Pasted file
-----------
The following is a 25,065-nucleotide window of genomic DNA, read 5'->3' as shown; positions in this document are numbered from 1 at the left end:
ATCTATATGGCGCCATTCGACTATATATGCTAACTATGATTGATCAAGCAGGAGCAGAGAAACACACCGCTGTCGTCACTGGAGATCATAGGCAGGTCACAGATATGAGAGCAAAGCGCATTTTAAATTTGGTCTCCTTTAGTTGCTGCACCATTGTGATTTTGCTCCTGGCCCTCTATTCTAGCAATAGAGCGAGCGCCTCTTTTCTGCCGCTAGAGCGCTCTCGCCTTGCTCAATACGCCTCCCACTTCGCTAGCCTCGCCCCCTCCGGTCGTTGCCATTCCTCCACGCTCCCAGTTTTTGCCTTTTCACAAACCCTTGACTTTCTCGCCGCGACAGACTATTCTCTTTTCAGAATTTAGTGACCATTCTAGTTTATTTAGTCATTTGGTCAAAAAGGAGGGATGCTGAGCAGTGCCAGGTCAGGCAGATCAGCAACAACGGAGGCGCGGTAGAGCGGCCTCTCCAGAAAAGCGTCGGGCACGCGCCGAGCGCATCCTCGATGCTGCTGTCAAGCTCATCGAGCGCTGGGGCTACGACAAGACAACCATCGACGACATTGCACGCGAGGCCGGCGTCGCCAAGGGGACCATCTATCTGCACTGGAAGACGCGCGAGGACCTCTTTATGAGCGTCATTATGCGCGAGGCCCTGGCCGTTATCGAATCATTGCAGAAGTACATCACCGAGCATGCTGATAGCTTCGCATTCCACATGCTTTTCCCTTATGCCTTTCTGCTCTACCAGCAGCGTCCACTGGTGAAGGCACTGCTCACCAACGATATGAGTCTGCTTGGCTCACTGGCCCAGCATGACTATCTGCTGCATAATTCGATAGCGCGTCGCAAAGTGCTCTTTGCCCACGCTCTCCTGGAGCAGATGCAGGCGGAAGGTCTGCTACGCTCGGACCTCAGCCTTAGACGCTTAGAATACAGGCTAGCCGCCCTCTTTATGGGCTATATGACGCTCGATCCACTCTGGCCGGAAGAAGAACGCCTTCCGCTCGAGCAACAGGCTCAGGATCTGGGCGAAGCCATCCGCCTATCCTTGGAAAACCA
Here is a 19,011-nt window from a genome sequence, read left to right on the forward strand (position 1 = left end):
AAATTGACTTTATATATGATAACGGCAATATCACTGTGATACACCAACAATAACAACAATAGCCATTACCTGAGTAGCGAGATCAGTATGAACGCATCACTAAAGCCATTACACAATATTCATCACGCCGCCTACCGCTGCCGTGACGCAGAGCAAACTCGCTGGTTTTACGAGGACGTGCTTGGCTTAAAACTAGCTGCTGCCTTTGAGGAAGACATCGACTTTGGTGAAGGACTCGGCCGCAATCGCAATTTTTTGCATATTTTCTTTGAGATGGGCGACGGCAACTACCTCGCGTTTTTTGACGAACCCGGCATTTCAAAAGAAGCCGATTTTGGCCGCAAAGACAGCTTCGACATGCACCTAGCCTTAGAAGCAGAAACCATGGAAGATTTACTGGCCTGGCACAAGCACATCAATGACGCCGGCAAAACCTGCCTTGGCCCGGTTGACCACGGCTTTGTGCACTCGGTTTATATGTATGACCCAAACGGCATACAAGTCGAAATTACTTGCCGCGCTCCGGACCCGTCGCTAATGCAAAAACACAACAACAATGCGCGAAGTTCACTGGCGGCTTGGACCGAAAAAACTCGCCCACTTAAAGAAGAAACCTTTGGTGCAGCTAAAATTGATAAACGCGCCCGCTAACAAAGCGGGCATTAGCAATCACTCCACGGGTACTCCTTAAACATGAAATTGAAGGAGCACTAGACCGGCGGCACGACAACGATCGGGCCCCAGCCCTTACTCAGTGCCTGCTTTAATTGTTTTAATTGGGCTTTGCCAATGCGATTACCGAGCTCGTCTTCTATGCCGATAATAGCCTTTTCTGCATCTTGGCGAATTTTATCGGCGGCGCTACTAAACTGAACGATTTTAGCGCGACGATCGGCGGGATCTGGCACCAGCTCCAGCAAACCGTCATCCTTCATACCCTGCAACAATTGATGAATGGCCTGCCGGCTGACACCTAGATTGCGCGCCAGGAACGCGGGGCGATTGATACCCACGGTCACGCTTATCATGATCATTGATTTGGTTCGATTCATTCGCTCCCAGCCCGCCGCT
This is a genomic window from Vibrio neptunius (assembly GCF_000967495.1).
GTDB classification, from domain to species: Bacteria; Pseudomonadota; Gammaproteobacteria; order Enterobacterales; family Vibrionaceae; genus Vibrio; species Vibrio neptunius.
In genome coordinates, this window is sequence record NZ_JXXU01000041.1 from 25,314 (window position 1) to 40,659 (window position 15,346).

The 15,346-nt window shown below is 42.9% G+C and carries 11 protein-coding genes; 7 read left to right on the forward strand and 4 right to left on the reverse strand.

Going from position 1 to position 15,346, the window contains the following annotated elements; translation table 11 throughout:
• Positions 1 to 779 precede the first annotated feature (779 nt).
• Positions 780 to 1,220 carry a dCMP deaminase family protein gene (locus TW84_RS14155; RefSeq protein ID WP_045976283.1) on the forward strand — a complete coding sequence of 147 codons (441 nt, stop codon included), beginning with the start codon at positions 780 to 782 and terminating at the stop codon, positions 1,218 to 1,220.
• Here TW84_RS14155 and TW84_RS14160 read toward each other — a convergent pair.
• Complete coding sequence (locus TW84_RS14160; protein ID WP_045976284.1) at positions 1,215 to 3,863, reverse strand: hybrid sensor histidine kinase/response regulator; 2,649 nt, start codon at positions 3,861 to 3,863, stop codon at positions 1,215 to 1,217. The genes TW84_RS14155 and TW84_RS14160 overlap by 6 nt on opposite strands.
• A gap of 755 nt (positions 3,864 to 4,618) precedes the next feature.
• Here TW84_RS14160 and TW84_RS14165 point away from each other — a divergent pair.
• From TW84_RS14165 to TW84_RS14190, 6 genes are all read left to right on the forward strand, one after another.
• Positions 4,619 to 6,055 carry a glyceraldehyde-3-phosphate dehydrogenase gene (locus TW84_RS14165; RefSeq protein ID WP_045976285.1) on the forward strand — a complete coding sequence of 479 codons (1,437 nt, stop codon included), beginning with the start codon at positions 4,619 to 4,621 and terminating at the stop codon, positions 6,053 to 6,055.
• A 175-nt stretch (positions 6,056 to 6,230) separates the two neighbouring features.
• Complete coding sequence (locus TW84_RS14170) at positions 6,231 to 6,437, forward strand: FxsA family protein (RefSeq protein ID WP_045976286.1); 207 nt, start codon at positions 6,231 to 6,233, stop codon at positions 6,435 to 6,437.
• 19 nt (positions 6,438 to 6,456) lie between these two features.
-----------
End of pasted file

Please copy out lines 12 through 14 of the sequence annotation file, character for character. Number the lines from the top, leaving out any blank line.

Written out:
• Here TW84_RS14155 and TW84_RS14160 read toward each other — a convergent pair.
• Complete coding sequence (locus TW84_RS14160; protein ID WP_045976284.1) at positions 1,215 to 3,863, reverse strand: hybrid sensor histidine kinase/response regulator; 2,649 nt, start codon at positions 3,861 to 3,863, stop codon at positions 1,215 to 1,217. The genes TW84_RS14155 and TW84_RS14160 overlap by 6 nt on opposite strands.
• A gap of 755 nt (positions 3,864 to 4,618) precedes the next feature.